Human Immunodeficiency Virus

Combination therapy targets latent reservoir of HIV

With more than 35 million people worldwide living with the virus and nearly 2 million new cases each year, the human immunodeficiency virus (HIV) remains a major global epidemic. Existing antiretroviral drugs do not cure ...

Oct 03, 2018
popularity92 comments 0

Viruses under the microscope

Human herpesviruses such as HHV-6 can remain dormant in cells for many years without being noticed. When reactivated, they can cause serious clinical conditions. Researchers from Würzburg have now found a way of differentiating ...

Sep 14, 2018
popularity0 comments 0

Human immunodeficiency virus (HIV) is a lentivirus (a member of the retrovirus family) that causes acquired immunodeficiency syndrome (AIDS), a condition in humans in which progressive failure of the immune system allows life-threatening opportunistic infections and cancers to thrive. Infection with HIV occurs by the transfer of blood, semen, vaginal fluid, pre-ejaculate, or breast milk. Within these bodily fluids, HIV is present as both free virus particles and virus within infected immune cells. The four major routes of transmission are unsafe sex, contaminated needles, breast milk, and transmission from an infected mother to her baby at birth (perinatal transmission). Screening of blood products for HIV has largely eliminated transmission through blood transfusions or infected blood products in the developed world.

HIV infection in humans is considered pandemic by the World Health Organization (WHO). Nevertheless, complacency about HIV may play a key role in HIV risk. From its discovery in 1981 to 2006, AIDS killed more than 25 million people. HIV infects about 0.6% of the world's population. In 2009, AIDS claimed an estimated 1.8 million lives, down from a global peak of 2.1 million in 2004. Approximately 260,000 children died of AIDS in 2009. A disproportionate number of AIDS deaths occur in Sub-Saharan Africa, retarding economic growth and exacerbating the burden of poverty. An estimated 22.5 million people (68% of the global total) live with HIV in sub-Saharan Africa, which is also home to 90% of the world's 16.6 million children orphaned by HIV. Treatment with antiretroviral drugs reduces both the mortality and the morbidity of HIV infection. Although antiretroviral medication is still not universally available, expansion of antiretroviral therapy programs since 2004 has helped to turn the tide of AIDS deaths and new infections in many parts of the world. Intensified awareness and preventive measures, as well as the natural course of the epidemic, have also played a role. Nevertheless, an estimated 2.6 million people were newly infected in 2009.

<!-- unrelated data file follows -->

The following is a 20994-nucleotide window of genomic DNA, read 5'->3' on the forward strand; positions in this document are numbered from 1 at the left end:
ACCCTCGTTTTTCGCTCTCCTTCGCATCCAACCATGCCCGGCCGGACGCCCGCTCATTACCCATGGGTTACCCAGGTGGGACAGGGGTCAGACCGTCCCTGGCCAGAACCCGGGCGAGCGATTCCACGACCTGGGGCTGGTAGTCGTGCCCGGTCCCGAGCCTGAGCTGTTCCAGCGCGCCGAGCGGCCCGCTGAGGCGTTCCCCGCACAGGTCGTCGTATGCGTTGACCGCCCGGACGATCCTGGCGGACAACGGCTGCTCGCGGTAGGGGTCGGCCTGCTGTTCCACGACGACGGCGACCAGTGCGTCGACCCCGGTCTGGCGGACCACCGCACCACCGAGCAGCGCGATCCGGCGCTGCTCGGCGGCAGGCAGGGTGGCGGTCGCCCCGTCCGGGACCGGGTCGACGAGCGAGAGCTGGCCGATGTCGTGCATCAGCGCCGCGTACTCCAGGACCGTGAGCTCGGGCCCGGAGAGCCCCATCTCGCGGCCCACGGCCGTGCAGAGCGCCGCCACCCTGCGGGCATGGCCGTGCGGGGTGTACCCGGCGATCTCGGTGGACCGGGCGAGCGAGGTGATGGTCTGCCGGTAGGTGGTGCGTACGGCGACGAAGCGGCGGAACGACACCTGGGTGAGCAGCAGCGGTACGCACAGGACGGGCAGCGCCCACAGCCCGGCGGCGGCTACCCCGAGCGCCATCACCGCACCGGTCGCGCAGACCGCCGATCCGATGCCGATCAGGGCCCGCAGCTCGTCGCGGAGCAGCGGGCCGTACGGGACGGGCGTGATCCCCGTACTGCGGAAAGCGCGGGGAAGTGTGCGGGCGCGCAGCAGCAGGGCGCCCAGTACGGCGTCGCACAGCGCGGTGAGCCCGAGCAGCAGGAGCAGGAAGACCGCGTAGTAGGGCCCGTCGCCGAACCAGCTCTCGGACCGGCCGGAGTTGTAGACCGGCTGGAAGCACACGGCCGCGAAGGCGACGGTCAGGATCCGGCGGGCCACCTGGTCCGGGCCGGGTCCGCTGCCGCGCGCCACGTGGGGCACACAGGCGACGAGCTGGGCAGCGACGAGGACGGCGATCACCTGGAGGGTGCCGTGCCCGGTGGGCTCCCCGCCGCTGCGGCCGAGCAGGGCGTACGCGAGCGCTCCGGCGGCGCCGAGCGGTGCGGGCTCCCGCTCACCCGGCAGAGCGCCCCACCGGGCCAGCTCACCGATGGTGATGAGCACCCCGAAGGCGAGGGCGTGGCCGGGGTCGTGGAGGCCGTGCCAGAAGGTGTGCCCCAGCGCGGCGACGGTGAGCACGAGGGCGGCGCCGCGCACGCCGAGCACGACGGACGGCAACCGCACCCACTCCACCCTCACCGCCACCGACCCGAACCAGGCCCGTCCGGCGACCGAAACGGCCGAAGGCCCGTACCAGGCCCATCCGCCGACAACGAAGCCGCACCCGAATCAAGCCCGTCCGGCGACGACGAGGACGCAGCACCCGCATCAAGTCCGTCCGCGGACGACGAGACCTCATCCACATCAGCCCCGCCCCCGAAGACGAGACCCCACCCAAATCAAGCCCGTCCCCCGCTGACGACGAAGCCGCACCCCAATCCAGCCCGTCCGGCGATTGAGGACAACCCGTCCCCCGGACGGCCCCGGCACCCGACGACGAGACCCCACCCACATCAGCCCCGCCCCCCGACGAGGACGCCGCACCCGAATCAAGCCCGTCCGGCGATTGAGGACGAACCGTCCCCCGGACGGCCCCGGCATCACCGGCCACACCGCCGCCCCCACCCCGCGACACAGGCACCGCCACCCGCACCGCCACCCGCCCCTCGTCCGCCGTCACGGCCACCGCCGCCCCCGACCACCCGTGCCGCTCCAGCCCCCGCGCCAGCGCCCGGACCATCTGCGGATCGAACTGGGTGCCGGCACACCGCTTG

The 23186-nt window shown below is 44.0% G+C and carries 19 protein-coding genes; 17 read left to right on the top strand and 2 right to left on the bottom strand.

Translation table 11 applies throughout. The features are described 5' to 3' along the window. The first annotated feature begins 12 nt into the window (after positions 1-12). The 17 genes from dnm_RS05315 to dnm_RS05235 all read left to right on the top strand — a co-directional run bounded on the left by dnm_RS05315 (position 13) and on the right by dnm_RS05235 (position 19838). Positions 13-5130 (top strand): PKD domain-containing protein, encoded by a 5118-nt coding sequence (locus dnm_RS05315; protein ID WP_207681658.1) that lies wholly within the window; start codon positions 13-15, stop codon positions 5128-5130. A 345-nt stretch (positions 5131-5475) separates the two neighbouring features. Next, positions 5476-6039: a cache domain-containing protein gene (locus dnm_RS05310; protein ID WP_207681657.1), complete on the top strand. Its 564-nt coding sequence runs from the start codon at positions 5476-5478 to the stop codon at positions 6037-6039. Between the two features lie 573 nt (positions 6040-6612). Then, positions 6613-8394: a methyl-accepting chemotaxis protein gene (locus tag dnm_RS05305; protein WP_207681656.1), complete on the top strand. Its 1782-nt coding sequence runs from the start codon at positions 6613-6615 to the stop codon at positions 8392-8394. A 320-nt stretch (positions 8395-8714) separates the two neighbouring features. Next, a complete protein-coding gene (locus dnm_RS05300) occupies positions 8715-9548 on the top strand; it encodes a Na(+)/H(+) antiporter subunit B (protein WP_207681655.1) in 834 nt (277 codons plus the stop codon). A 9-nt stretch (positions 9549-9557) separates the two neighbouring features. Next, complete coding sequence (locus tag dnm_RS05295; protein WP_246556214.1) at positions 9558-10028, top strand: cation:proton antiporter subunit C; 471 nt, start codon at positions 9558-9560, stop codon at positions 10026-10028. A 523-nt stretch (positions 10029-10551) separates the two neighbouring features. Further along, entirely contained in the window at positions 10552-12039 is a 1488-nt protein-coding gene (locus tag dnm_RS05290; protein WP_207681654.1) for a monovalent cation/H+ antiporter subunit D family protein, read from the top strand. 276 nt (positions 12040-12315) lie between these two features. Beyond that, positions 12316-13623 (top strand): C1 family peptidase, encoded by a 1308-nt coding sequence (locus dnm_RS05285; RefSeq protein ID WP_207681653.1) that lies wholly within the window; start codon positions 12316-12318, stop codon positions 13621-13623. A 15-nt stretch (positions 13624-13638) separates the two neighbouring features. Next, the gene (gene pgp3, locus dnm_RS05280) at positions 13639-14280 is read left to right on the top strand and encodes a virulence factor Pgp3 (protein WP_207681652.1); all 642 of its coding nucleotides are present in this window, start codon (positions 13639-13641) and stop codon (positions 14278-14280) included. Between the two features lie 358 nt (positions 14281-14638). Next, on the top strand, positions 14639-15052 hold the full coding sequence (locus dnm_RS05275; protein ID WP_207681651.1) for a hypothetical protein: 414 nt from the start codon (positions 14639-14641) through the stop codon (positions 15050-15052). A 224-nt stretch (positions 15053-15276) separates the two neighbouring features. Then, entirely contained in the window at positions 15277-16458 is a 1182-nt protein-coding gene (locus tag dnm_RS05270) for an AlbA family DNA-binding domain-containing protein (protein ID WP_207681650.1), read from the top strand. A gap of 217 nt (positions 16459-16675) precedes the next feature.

HIV infects vital cells in the human immune system such as helper T cells (specifically CD4+ T cells), macrophages, and dendritic cells. HIV infection leads to low levels of CD4+ T cells through three main mechanisms: First, direct viral killing of infected cells; second, increased rates of apoptosis in infected cells; and third, killing of infected CD4+ T cells by CD8 cytotoxic lymphocytes that recognize infected cells. When CD4+ T cell numbers decline below a critical level, cell-mediated immunity is lost, and the body becomes progressively more susceptible to opportunistic infections.

Most untreated people infected with HIV-1 eventually develop AIDS. These individuals mostly die from opportunistic infections or malignancies associated with the progressive failure of the immune system. HIV progresses to AIDS at a variable rate affected by viral, host, and environmental factors; most will progress to AIDS within 10 years of HIV infection: some will have progressed much sooner, and some will take much longer. Treatment with anti-retrovirals increases the life expectancy of people infected with HIV. Even after HIV has progressed to diagnosable AIDS, the average survival time with antiretroviral therapy was estimated to be more than 5 years as of 2005[update]. Without antiretroviral therapy, someone who has AIDS typically dies within a year.

This text uses material from Wikipedia licensed under CC BY-SA

Latest Spotlight News

Bug guts shed light on Central America Chagas disease

In Central America, Chagas disease, or American trypanosomiasis, is spread by the "kissing bug" Triatoma dimidiata. By collecting DNA from the guts of these bugs, researchers reporting in PLOS Neglected Tropical Diseases ...

Mutant cells colonize our tissues over our lifetime

By the time we reach middle age, more than half of the oesophagus in healthy people has been taken over by cells carrying mutations in cancer genes, scientists have uncovered. By studying normal oesophagus tissue, scientists ...

A new mechanism in the control of inflammation

After infection or tissue injury, the inflammatory immune response attacks the infection and repairs the damaged tissue. However, sometimes excess inflammation can have the opposite effect, increasing injury in a process ...

Study pinpoints what makes human neurons unique

Human neurons are much larger than those of model organisms mice and rats, so it's been unclear whether it's size that makes a difference in our brain's computational power. Now, in a study appearing October 18 in the journal ...